A Potential Way to Speed the Recovery Phase of an Immune System Reboot
There is great potential in the destruction and recreation of the immune system: the removal of all immune cells and replacement with new cells. This is an approach capable of curing autoimmune conditions, but perhaps more importantly it might also be used to clear out much of the dysfunction of the aged immune system. Immune system decline is an important component of the frailty of aging, and it speeds other aspects of the aging process through inflammation and a growing failure to monitor and destroy potentially harmful cells, such as those that become senescent. Just recently researchers made real progress on the immune system destruction front, finding a way to achieve that goal without harmful chemotherapy, and to match that advance, here is news of a potential method to improve the restoration phase of the process:
New research has shown how a cell surface molecule, Lymphotoxin β receptor, controls entry of T-cells into the thymus; and as such presents an opportunity to understanding why cancer patients who undergo bone-marrow transplant are slow to recover their immune system. The thymus, which sits in front of the heart and behind the sternum, imports T-cell precursors from the bone marrow and supports their development into mature T-cells that fight off dangerous diseases. T-cells are often the last cells to recover in cancer patients receiving bone marrow transplants. Though the cancer is cured, patients are often left with an impaired immune system that can take years to recover. Researchers found that Lymphotoxin β receptor was required to allow the entry of T-cell progenitors to the thymus both in a healthy state, and during immune recovery following bone-marrow transplantation.
Significantly, the team also found that antibody-mediated stimulation of Lymphotoxin β receptor in mouse models enhanced initial thymus recovery and boosted the number of transplant derived T-cells. "Post-transplantation, T-cell progenitors derived from the bone marrow transplant can struggle to enter the thymus, as if the doorway to the thymus is closed. Identifying molecular regulators that can 'prop open' the door and allow these cells to enter and mature, could well be a means to help reboot the immune system. This is just one piece of the puzzle. It may be that there are adverse effects to opening the door to the thymus, but identifying a pathway that regulates this process is a significant step." Following these positive findings the team aim to move towards in-vitro samples of human thymus to examine the role that Lymphotoxin b receptor might play in regulation of thymus function in humans.
A Bleak Outlook on Aging
As illustrated by this study, most people don't think about their own future aging, and when they do they are unaware that we stand on the verge of new medical technologies that will greatly extend healthy life spans. We humans have evolved a masterful ability to avoid thinking about the future when it looks likely to be unpleasant. That is a useful trait when the unpleasant future is inevitable and unavoidable, as was the case for aging and age-related disease for the entirety of human history. Now, however, when it has become possible and plausible to produce effective rejuvenation therapies in the decades ahead, this ability to put the future out of sight and out of mind works against us. It is hard to get people to commit to planning and support of rejuvenation research in the matter of adjusting the course of their own future aging, even when the adjustment is entirely beneficial: everything they have been taught when young, formally and informally, has led them to put away considerations of later life as an ugly thing that they don't want to think about. Yet in reality, and as a further confounding outcome, people are happier when older, up to the point at which the decline into ill health becomes very evident and a real struggle. That effect is probably a measure of just how much value we place on financial security and a higher position in the hierarchy of society; from the perspective of contentment, these aspects of later life can outweigh the decline of health and function for a large fraction of a life span. This, again, may well be another reason why it is hard to obtain support to bring an end to aging.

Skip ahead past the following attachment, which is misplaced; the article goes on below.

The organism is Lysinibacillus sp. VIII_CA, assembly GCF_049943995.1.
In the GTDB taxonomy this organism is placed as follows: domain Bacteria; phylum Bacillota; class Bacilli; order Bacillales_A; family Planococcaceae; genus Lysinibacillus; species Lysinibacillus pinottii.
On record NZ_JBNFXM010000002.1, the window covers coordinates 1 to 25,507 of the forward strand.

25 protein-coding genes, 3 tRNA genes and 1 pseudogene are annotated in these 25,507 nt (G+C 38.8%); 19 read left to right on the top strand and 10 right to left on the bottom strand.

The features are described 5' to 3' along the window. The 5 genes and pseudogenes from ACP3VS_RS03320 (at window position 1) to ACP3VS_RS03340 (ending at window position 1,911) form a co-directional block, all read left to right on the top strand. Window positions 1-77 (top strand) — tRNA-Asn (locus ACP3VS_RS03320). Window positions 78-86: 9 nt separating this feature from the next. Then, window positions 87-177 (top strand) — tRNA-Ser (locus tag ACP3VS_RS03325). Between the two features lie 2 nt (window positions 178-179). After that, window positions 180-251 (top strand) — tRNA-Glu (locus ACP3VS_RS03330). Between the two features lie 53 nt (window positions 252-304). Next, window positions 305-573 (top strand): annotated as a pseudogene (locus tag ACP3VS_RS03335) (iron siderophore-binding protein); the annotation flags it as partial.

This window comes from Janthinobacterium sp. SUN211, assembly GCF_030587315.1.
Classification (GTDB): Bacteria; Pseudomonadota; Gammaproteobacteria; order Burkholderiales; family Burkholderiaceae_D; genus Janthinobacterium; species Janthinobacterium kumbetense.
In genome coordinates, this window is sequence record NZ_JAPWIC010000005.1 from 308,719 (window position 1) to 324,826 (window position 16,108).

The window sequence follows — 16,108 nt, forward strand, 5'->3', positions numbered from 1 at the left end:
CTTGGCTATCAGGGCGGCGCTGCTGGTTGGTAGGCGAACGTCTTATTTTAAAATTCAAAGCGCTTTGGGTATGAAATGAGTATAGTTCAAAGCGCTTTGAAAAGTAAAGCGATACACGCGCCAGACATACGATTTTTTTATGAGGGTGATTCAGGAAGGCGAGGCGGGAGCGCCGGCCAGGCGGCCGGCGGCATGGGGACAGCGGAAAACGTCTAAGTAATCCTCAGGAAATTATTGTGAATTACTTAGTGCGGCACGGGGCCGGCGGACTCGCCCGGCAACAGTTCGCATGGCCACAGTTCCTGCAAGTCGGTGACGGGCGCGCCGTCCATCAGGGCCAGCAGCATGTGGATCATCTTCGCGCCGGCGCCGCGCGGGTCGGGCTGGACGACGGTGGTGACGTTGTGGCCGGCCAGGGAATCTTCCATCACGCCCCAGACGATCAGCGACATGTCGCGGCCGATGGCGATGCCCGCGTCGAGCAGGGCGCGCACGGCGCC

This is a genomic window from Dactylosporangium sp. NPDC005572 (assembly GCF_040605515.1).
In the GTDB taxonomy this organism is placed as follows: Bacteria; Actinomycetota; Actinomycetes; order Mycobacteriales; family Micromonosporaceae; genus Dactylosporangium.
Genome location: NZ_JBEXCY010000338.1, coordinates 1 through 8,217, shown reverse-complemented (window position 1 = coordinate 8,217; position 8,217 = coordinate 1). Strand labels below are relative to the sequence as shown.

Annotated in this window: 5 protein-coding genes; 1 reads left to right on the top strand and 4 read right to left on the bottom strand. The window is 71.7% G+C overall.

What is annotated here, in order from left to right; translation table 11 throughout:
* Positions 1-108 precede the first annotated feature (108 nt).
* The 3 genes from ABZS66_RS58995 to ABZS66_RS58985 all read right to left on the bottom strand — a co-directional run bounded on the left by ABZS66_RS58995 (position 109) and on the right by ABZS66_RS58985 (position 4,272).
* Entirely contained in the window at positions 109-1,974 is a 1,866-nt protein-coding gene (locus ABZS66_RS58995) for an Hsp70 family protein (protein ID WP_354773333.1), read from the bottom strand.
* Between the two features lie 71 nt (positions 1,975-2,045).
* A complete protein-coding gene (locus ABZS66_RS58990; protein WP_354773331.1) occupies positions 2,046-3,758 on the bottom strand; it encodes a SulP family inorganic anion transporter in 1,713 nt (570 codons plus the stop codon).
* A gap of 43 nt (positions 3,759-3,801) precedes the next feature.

Why do some people want to live a very long time, while others would prefer to die relatively young? A team of researchers investigated how long young and middle-aged adults in the United States say they want to live in relation to a number of personal characteristics. The results showed that more than one out of six people would prefer to die younger than age 80, before reaching average life expectancy. There was no indication that the relationship between preferring a life shorter or longer than average life expectancy depended on age, gender or education. The study is one of the first to investigate how younger adults perceive and anticipate their own aging. Using data from a telephone survey of over 1600 adults aged 18 to 64 years, the authors also found that one-third would prefer a life expectancy in the eighties, or about equal to average life expectancy, and approximately one-quarter would prefer to live into their nineties, somewhat longer than average life expectancy. The remaining participants said they hope to live to 100 or more years. Participants were on average 42 years old, half were women and 33 per cent were university graduates.
"We were particularly interested in whether how long people want to live would be related to their expectations about what their life in old age will be like." The results, which were controlled for overall happiness, confirmed that having fewer positive old age expectations was associated with the preference to die before reaching average life expectancy. On the contrary, having fewer negative old expectations was associated with the preference to live either somewhat longer or much longer than average life expectancy. "Having rather bleak expectations of what life will be like in old age seems to undermine the desire to live up to and beyond current levels of average life expectancy. People who embrace the 'better to die young' attitude may underestimate their ability to cope with negative age-related life experiences as well as to find new sources of well-being in old age."